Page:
OUR EXPERTS EXPLAIN

Experts Explain: Snow Covering On Golf Course Greens
Posted: 3/9/2010

By USGA Experts

We’re Starting To Get Concerned About How Long The Snow Is Hanging Around On Our Golf Course Greens. What Should Be Our Top Priorities?
Snow cover is not necessarily a bad thing, but several factors need to be evaluated. The following actions should be considered as we enter the final stretch of the winter season.

• Begin checking under covers and ice layers for the presence of anaerobic conditions (a distinctive sulfur odor indicating dying grass). On areas of concern for potential damage, pull turf plugs and bring them inside to see if they start to green-up when placed in a warm, sunny window .
• Make plans to lift or vent under impermeable covers if a smell is detected. With no smell, there’s no problem at this point.
• Begin to monitor temperatures under impermeable cover systems, as snow cover is lost and the sun’s strength increases. Start the process of removing the impermeable covers once temperatures beneath the covers reach the 41°F-43°F range consistently. Plant hardiness declines rapidly at those temperatures. Use a permeable cover to protect the exposed turf while it re-acclimates to the new environment.
• Initiate the process to remove ice sheets if an anaerobic condition is detected at the surface of annual bluegrass greens. The recent rains and warmer temperatures in the forecast may offer a window to do so for some, while the wet, heavy snows will make that more difficult further north and west. There is always a risk associated with that action, but there are few options if the anaerobic condition is detected. Use a permeable cover or blow snow back over the recently cleared surfaces to protect the exposed turf, if necessary.
• Keep an open channel of communication with golfers so that they are aware of golf course conditions during the transition to spring.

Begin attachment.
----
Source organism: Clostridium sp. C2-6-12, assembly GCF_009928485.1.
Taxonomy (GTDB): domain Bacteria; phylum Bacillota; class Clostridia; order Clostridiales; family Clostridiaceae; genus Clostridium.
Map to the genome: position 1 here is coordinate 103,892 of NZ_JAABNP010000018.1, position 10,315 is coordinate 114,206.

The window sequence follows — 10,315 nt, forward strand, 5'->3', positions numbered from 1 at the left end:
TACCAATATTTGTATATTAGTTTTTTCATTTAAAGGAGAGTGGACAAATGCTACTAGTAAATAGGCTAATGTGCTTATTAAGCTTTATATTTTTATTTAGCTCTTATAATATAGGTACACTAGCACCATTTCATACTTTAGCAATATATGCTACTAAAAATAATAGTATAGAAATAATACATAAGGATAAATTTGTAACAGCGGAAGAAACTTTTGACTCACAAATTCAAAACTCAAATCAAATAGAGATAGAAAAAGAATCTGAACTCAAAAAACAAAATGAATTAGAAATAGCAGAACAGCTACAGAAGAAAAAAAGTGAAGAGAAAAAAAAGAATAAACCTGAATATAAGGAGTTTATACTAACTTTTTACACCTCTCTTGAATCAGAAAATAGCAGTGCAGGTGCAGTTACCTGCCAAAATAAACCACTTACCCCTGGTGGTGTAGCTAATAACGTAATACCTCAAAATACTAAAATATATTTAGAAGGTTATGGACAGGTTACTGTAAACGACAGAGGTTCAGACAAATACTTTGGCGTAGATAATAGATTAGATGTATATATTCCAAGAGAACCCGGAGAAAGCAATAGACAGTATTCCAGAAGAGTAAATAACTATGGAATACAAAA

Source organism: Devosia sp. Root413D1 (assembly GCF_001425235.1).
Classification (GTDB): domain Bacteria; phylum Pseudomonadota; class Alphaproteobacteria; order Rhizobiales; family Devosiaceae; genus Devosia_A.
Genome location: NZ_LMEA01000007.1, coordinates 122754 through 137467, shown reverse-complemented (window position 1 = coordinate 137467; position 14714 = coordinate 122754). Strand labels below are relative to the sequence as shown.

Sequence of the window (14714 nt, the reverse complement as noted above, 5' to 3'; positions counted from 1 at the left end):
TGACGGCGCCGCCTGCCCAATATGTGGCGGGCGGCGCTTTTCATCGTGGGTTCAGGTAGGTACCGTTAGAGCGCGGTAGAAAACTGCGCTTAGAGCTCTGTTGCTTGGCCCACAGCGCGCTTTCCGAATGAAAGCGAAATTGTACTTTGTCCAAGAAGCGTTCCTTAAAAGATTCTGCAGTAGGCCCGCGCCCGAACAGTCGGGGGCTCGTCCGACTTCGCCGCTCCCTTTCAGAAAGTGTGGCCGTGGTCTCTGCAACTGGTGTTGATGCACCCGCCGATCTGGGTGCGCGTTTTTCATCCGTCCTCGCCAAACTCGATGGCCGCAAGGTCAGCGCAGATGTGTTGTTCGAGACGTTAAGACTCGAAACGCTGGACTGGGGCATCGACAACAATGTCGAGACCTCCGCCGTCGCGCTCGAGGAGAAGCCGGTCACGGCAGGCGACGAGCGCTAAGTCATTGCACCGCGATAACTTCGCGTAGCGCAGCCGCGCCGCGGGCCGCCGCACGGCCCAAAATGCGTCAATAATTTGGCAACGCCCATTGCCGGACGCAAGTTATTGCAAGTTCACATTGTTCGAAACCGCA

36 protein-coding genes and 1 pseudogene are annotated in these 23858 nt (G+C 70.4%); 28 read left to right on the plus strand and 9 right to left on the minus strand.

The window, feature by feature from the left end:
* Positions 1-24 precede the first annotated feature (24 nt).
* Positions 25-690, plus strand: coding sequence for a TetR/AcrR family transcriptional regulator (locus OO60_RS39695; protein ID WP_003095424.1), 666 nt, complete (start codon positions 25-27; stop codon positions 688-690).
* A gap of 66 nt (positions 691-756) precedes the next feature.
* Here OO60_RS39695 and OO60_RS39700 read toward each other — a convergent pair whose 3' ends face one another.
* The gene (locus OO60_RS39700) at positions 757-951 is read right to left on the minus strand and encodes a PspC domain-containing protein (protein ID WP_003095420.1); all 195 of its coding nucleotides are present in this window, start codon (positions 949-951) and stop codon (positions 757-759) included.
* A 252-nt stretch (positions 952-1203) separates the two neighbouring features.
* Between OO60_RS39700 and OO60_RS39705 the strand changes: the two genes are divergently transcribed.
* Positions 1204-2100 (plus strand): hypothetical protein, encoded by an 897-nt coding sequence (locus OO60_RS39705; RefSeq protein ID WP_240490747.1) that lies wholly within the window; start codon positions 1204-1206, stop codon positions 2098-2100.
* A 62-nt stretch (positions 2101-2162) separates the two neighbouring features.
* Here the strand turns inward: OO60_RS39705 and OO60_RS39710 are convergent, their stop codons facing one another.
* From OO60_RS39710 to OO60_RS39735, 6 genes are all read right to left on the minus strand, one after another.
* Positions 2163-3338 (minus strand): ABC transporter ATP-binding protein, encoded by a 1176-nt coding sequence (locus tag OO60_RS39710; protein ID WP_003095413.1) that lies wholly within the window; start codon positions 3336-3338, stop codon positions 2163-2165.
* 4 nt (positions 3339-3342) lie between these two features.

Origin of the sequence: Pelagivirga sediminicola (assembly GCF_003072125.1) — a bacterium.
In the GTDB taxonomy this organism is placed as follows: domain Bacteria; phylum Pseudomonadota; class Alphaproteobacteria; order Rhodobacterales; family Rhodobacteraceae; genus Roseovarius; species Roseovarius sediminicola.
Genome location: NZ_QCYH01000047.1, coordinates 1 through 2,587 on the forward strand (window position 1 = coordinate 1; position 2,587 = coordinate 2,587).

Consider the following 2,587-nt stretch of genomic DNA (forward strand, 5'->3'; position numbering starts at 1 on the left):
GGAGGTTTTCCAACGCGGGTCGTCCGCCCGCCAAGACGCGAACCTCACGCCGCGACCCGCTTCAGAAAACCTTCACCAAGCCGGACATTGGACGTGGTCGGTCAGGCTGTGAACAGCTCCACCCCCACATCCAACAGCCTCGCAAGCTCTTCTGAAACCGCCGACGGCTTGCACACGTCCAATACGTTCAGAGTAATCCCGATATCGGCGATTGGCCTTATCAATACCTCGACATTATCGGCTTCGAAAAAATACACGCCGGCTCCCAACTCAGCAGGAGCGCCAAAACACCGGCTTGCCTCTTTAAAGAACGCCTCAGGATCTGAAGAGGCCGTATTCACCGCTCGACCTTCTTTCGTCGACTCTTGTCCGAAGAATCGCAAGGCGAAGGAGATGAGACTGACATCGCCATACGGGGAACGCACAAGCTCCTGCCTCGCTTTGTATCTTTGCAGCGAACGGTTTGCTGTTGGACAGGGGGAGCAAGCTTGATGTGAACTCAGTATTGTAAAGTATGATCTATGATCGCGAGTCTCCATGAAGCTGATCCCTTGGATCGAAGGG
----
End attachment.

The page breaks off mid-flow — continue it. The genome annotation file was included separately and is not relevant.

Winter injury is a very complex event, controlled by many variables that are a long way from being completely understood. The techniques that are used to protect the turf are improving, but are not, and probably never will be, perfect. There is always a chance that you can do everything right, and still be wrong and suffer winter injury. The best we can do is to try to identify the specific causes of injury and then address as many of those factors as possible with the available management options. This reconfirms why it is a good idea to periodically pull grass plugs throughout the winter, especially following weather events when the turf may have been hydrated and then subjected to very cold temperatures.

Thanks for your support and understanding this year. We look forward to opening the golf course as soon as nature allows. See you on the course!

-Jason VanBuskirk, Superintendent


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Aeration delayed due to rain…

I know most of you don’t hear me say this often, but unfortunately, we received quite a bit of rain this week.  Totals came in at 1.12″ from Monday night until Wednesday afternoon.  This obviously made aeration North greens  impossible and we had to delay until October 8-10.  Some have been inquiring about the South greens and those are scheduled for October 22-23.  Although I know most dislike the process, I cannot emphasize the necessity.  Instead of trying to explain it myself, I am leaving you with two great articles written by David A. Oatis, USGA Northeast Regional Director.  See you on the course!

-Jason VanBuskirk, Superintendent